When I was 16 and my cousin Kelly was 15, we were both enthusiastic about becoming scuba divers. (Interestingly enough, we both did about six years later). However, my story takes place in 1969 when Kelly found an ad in the back of a magazine for “military surplus wet suits… only twenty-five dollars.” Wow. Twenty five bucks, huh? Kelly sent ’em a Postal Money Order and waited.
Three weeks later some kind of loose fitting plastic “suit” arrived, looking straight out of a contagious germ lab. Not sure what it was, but a wet suit it wasn’t. Kelly tried calling the vendor, but never got anyone to answer the phone. He wrote a total of three letters, first asking for the correct merchandise, and later asking for a refund. He got nowhere, and finally gave up. It became a lesson for him, and frankly for me as well, to be very skeptical when purchasing anything.
I suspect that most people have had a similar experience. People worry about buying from businesses with whom they don’t have a relationship. Think about it from your potential customer’s perspective. Every purchase decision carries a risk that it might be the wrong decision. Will your product or service perform as promised?
Without a guarantee the customer assumes all of the risk. And when that’s the case, it’s likely that she’s going to pass on the opportunity to do business with you, no matter how much she truly wishes to buy.
However, when the business makes an unconditional satisfaction guarantee, the business takes over the worry and the risk. That makes it so much easier for any prospective customer to buy.
Of course, it’s obvious why more businesses won’t offer a guarantee – unconditional or not. They fear that too many people will demand satisfaction. They fear that truly satisfying a customer costs too much.
Ouch. Fearing your own customers. What a terrible perspective from which to try to attract new business.
Let’s look at the big mail order companies for a minute. Pick up any catalog from Sharper Image, Land’s End, Victoria’s Secret, LL Bean, or Damark. Check out the web sites of Gateway Computers, the Casual Male, or Sears. They all know that buying something long-distance, from someone the customer has never met, can be scarey. These companies wouldn’t be as profitable as they are without those guarantees. Humm. If they are profitable BECAUSE of that guarantee, what do they know that you don’t?
Perhaps it’s as simple as believing in their products and their customer service.
If a customer contacted you right now and said “I’m dissatisfied,” would you tell her that all sales are final? Or would you try to exchange, repair, replace, or even refund? How often does that happen? If you worry that advertising your willingness to make sure your customer is happy might open floodgates of dissatisfied customers, you probably shouldn’t be advertising at all. You should be fixing your company. (C’mon… are there really unhappy customers who haven’t thought of complaining? Trust me, you don’t have to worry about giving them the idea).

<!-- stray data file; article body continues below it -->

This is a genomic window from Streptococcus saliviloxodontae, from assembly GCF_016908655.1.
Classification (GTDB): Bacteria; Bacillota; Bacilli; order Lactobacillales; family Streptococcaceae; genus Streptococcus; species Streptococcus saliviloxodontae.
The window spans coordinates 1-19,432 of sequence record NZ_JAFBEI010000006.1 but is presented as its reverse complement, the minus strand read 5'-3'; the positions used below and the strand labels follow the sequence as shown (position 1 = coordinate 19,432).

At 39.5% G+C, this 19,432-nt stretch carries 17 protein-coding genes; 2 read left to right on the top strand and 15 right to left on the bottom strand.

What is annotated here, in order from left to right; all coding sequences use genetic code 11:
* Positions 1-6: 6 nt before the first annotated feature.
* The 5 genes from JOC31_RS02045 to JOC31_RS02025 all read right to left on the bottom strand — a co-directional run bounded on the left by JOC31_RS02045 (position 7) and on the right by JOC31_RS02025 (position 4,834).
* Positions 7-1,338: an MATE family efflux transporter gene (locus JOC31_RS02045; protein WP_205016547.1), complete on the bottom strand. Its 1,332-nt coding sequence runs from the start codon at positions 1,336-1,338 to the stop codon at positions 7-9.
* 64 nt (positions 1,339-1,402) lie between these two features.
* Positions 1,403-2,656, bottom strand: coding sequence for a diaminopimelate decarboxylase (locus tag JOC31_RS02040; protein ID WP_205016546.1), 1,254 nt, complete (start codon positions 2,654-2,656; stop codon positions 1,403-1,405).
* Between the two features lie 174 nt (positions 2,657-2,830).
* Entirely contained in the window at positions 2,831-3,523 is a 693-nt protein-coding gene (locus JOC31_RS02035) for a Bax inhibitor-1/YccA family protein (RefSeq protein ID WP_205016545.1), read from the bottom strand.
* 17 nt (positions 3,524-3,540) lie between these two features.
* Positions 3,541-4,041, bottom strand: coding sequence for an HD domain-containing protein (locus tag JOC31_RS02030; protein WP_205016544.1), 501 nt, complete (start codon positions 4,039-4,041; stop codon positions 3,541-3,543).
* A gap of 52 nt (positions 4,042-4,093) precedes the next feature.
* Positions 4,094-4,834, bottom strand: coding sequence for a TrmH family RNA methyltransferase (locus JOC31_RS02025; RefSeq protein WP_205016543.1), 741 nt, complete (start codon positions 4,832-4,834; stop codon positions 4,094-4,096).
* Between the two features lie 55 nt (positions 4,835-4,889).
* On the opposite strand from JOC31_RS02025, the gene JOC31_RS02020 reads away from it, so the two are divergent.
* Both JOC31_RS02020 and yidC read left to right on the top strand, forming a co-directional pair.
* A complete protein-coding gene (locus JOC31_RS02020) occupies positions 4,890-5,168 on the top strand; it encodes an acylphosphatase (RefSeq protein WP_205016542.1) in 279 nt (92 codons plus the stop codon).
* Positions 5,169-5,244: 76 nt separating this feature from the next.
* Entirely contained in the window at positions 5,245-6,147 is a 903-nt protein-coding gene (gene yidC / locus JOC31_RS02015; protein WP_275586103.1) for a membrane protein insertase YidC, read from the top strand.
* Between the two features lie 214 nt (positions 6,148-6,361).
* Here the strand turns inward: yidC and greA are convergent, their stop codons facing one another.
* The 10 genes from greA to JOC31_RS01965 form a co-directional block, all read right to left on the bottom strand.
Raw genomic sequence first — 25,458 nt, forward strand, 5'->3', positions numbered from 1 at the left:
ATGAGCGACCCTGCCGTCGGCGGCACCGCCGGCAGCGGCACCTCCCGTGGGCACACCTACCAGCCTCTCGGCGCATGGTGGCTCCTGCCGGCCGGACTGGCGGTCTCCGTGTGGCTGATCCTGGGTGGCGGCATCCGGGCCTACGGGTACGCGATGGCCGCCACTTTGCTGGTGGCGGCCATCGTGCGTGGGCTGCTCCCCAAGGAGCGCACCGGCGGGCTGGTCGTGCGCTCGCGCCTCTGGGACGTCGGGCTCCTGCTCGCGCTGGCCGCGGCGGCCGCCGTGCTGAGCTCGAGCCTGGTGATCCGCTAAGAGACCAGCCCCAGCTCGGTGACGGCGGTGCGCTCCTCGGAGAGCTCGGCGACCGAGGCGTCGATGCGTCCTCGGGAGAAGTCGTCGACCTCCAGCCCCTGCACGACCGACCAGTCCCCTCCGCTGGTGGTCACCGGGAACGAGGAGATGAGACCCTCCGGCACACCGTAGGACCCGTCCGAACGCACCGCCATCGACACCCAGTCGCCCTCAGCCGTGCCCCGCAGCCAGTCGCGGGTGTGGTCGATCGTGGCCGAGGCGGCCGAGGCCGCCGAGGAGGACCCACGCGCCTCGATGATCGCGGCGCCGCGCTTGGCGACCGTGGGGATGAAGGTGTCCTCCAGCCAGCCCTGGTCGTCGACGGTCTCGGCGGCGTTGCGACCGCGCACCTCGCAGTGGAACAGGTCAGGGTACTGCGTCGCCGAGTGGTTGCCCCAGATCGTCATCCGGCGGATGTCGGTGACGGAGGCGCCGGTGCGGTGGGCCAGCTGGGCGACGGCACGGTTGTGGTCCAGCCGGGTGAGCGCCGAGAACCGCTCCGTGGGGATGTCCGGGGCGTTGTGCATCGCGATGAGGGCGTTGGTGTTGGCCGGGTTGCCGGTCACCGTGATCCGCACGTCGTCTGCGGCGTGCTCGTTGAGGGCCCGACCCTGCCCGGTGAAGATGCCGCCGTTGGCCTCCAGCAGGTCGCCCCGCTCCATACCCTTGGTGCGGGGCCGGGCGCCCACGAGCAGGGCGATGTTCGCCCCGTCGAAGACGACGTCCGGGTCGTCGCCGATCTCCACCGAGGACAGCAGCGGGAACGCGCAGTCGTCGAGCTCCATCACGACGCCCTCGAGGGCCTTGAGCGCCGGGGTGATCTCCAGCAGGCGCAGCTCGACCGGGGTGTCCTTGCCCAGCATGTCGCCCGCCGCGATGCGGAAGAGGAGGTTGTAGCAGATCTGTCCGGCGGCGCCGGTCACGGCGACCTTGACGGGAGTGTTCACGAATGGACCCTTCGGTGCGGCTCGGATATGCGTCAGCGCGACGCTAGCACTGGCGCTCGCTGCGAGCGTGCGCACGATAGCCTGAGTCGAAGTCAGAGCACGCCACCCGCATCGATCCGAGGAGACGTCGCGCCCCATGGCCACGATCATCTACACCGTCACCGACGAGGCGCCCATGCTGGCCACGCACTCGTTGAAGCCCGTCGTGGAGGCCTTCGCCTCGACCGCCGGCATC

Most companies accept that it’s in their best interest to satisfy each customer. Make this a focal point of your advertising. To the extent that you have the courage to aggressively tell the world, you’ll enjoy a competitive advantage over your competitors who continue to fear their own customers.
Let me tell you a related story from Wizard of Ads® partner Michael Keessee. One of Michael’s clients, a service business, (hairdresser in this case) offered unlimited access to their services for a monthly flat fee. The first reactions from the individual beauticians was along the lines of “What? Are you crazy? Let a customer be able to come in here for all of the expensive coloring, and cutting, and treatments for only one fee? That’s the stupidest thing I’ve ever heard.”
Michael’s client implemented the new pricing, and immediately signed up thirty new customers. Only one of the new customers has “taken advantage” of the client. She’s come in about four times a month. Ten of the new customers don’t come in at all some months. The other nineteen have showed up pretty much as walk-in customers would have. From a strictly numbers viewpoint, 3% are marginally profitable, 64% are of average profitability, and 33% are exceptionally profitable!
Six months into this experiment Michael’s client is scouting for additional locations.
Would you take on thirty new customers, if you thought that one of them might be marginally profitable?
Offer that unconditional guarantee. You’ll get the new customers.
This class is incredibly valuable to business owners who are getting more involved in the marketing of their businesses. Roy starts with finding the right idea, and ends with writing to keep clients sold. I recommend this class highly.
Contact [email protected] to find out how to attend.